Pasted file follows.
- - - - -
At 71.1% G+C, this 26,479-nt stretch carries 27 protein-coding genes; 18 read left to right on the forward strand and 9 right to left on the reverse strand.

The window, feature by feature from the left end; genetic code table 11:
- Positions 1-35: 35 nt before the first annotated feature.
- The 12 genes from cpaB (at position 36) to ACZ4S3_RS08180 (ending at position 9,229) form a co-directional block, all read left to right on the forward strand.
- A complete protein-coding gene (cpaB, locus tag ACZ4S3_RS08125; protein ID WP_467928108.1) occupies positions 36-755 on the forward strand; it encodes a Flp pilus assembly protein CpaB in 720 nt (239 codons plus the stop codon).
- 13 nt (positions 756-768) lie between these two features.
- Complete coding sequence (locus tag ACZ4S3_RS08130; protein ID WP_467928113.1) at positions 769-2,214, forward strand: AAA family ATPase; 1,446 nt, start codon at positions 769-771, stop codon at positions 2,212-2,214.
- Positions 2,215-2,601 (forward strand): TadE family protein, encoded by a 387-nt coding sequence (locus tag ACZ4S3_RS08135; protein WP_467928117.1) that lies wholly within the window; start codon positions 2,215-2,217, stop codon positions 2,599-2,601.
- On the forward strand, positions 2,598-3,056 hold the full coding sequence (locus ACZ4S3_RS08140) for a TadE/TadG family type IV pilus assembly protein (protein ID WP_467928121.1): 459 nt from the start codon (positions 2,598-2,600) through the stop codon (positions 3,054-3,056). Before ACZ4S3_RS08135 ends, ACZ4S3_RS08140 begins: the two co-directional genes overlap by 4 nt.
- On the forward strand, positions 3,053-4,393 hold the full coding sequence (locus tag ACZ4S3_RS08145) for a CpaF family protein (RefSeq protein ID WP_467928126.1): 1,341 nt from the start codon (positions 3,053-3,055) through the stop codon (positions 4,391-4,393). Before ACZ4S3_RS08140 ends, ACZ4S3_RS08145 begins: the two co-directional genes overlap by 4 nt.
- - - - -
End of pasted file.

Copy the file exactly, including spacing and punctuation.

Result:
At 71.1% G+C, this 26,479-nt stretch carries 27 protein-coding genes; 18 read left to right on the forward strand and 9 right to left on the reverse strand.

The window, feature by feature from the left end; genetic code table 11:
- Positions 1-35: 35 nt before the first annotated feature.
- The 12 genes from cpaB (at position 36) to ACZ4S3_RS08180 (ending at position 9,229) form a co-directional block, all read left to right on the forward strand.
- A complete protein-coding gene (cpaB, locus tag ACZ4S3_RS08125; protein ID WP_467928108.1) occupies positions 36-755 on the forward strand; it encodes a Flp pilus assembly protein CpaB in 720 nt (239 codons plus the stop codon).
- 13 nt (positions 756-768) lie between these two features.
- Complete coding sequence (locus tag ACZ4S3_RS08130; protein ID WP_467928113.1) at positions 769-2,214, forward strand: AAA family ATPase; 1,446 nt, start codon at positions 769-771, stop codon at positions 2,212-2,214.
- Positions 2,215-2,601 (forward strand): TadE family protein, encoded by a 387-nt coding sequence (locus tag ACZ4S3_RS08135; protein WP_467928117.1) that lies wholly within the window; start codon positions 2,215-2,217, stop codon positions 2,599-2,601.
- On the forward strand, positions 2,598-3,056 hold the full coding sequence (locus ACZ4S3_RS08140) for a TadE/TadG family type IV pilus assembly protein (protein ID WP_467928121.1): 459 nt from the start codon (positions 2,598-2,600) through the stop codon (positions 3,054-3,056). Before ACZ4S3_RS08135 ends, ACZ4S3_RS08140 begins: the two co-directional genes overlap by 4 nt.
- On the forward strand, positions 3,053-4,393 hold the full coding sequence (locus tag ACZ4S3_RS08145) for a CpaF family protein (RefSeq protein ID WP_467928126.1): 1,341 nt from the start codon (positions 3,053-3,055) through the stop codon (positions 4,391-4,393). Before ACZ4S3_RS08140 ends, ACZ4S3_RS08145 begins: the two co-directional genes overlap by 4 nt.